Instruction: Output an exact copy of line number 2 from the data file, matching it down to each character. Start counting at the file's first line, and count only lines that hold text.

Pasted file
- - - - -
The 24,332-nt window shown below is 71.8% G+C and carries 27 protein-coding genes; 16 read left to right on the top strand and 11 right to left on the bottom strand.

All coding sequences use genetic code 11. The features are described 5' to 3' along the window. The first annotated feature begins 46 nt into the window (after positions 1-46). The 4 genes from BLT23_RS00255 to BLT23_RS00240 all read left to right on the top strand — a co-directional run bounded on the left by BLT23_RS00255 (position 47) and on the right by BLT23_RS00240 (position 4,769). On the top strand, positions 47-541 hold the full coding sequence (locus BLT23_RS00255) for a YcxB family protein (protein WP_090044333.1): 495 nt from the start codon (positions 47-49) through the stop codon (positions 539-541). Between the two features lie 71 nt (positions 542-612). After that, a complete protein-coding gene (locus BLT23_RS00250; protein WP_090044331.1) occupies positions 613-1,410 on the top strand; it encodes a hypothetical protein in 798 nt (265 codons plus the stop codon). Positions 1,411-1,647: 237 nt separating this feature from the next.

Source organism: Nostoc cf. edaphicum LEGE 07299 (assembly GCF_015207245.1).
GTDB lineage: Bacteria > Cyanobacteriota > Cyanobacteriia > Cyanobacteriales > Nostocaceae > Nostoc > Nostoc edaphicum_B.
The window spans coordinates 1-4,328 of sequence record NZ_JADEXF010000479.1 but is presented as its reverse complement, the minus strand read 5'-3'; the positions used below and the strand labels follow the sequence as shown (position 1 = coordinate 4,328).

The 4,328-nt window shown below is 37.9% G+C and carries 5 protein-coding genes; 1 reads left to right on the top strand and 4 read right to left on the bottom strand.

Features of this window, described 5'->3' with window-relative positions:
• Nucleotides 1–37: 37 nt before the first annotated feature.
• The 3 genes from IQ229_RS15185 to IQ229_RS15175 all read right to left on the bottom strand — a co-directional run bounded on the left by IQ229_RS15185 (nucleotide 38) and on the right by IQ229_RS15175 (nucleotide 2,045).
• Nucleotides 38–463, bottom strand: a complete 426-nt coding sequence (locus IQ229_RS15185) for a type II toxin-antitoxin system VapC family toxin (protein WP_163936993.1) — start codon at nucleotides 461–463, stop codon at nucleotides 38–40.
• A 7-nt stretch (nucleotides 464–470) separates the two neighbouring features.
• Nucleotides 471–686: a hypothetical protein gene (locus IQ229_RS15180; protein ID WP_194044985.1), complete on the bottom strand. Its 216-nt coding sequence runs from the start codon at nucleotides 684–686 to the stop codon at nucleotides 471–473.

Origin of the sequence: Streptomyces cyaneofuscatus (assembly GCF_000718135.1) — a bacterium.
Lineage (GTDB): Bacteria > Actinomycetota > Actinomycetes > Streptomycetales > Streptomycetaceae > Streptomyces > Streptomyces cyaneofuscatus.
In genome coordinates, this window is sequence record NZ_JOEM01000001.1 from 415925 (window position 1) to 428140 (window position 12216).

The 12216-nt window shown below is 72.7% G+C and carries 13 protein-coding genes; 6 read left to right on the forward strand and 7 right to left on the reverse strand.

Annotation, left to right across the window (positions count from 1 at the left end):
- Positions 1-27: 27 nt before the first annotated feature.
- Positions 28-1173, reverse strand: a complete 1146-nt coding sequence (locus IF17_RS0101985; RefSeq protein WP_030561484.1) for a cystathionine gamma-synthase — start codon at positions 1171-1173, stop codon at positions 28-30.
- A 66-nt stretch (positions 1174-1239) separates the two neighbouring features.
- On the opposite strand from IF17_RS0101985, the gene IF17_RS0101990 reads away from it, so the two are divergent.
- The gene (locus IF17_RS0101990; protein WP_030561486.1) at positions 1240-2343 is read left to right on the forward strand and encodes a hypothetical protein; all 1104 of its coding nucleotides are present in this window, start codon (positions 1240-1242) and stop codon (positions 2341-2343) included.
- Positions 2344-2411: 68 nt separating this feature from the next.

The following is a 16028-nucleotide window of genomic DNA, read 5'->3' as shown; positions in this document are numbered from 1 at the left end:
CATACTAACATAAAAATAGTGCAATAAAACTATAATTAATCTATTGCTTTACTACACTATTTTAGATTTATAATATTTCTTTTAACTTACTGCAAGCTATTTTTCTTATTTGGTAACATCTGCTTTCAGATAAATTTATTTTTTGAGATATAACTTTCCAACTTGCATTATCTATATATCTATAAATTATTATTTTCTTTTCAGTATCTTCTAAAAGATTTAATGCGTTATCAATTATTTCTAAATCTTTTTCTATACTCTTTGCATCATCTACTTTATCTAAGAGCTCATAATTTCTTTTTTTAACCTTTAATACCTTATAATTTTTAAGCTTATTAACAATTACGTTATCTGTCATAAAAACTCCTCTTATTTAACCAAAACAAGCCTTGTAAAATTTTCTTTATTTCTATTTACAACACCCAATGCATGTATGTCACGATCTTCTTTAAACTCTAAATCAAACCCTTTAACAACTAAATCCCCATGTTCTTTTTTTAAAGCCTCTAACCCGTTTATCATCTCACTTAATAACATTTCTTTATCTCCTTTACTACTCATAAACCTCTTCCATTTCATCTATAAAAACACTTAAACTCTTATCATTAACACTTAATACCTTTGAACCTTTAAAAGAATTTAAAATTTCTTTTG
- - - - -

All coding sequences use genetic code 11. The features are described 5' to 3' along the window. The first annotated feature begins 46 nt into the window (after positions 1-46). The 4 genes from BLT23_RS00255 to BLT23_RS00240 all read left to right on the top strand — a co-directional run bounded on the left by BLT23_RS00255 (position 47) and on the right by BLT23_RS00240 (position 4,769). On the top strand, positions 47-541 hold the full coding sequence (locus BLT23_RS00255) for a YcxB family protein (protein WP_090044333.1): 495 nt from the start codon (positions 47-49) through the stop codon (positions 539-541). Between the two features lie 71 nt (positions 542-612). After that, a complete protein-coding gene (locus BLT23_RS00250; protein WP_090044331.1) occupies positions 613-1,410 on the top strand; it encodes a hypothetical protein in 798 nt (265 codons plus the stop codon). Positions 1,411-1,647: 237 nt separating this feature from the next.